Just because someone has memory problems does not mean they have Dementia.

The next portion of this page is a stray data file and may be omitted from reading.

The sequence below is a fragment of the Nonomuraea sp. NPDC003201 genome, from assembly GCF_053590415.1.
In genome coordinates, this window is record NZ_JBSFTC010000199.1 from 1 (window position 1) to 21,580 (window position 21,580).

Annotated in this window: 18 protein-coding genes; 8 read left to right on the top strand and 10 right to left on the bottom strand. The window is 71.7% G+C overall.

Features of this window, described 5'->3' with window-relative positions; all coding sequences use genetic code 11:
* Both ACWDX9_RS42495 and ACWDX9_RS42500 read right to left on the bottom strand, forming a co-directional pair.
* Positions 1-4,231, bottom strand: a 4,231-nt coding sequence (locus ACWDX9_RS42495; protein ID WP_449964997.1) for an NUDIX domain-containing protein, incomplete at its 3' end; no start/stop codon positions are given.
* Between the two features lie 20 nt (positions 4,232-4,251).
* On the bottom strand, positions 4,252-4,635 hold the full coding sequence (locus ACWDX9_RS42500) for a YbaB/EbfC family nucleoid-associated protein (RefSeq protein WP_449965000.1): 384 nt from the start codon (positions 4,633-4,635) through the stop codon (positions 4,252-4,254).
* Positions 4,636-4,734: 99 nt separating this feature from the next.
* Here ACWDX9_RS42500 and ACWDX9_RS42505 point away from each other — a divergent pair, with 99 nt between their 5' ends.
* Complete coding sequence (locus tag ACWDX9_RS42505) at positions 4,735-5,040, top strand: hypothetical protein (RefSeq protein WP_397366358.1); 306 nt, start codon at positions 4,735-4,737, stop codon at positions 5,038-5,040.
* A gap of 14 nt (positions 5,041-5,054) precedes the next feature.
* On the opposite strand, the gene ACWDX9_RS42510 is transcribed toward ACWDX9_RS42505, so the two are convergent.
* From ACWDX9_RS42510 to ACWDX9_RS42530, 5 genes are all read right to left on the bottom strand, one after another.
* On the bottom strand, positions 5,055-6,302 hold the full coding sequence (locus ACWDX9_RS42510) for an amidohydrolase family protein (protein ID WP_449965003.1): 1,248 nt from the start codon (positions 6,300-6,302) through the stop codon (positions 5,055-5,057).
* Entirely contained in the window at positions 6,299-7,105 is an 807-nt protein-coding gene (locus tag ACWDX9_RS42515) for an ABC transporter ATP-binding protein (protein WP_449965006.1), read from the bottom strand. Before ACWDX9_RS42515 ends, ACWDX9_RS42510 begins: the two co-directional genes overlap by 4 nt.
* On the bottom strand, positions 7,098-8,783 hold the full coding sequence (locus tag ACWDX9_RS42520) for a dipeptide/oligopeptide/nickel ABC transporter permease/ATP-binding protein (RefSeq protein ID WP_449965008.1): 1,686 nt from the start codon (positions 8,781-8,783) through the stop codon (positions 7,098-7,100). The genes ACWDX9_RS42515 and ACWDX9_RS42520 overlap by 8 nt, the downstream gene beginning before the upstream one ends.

While I am not a physician or a behavioral therapist, I have been involved in and have tried cases involving whether or not a person is competent to draft a Will or a Trust or have a guardian. A lot of seniors are misdiagnosed with various forms of cognitive disorders. Dementia is not a disease but a symptom. Dementia has many causes. Alzheimers is one cause, but Alzheimers cannot be “clinically” diagnosed. The only way to diagnose Alzheimers is by an autopsy after death. Major depressive disorder also causes some of the very same symptoms as dementia. Unfortunately there is a bias or prejudice toward seniors, and often times a diagnosis of dementia will allow another family member to get a “guardianship” over the senior. This can be done by a family member hiring a “neuropsychologist” or a general practitioner who swears out a medical certificate for the court attesting to the fact that the senior is cognitively unable to make their own decision. The majority of the time the neuropsychologist or general practitioner are not qualified to determine what is specifically causing the dementia like symptoms, so they label it “Alzheimers”. In some cases if the senior is properly diagnosed with depression, placing the senior on an antidepressant brings back all if not some of their cognitive abilities. Sadly, many seniors are not properly diagnosed and placed in nursing homes. This is sometimes the only option because of family finances. Other times seniors are mis-diagnosed and family members turn a blind eye, regarding obtaining a second opinion, as the family members true motive is getting control over the senior’s finances and other assets. If you have a question regarding any of these issues, please call my office.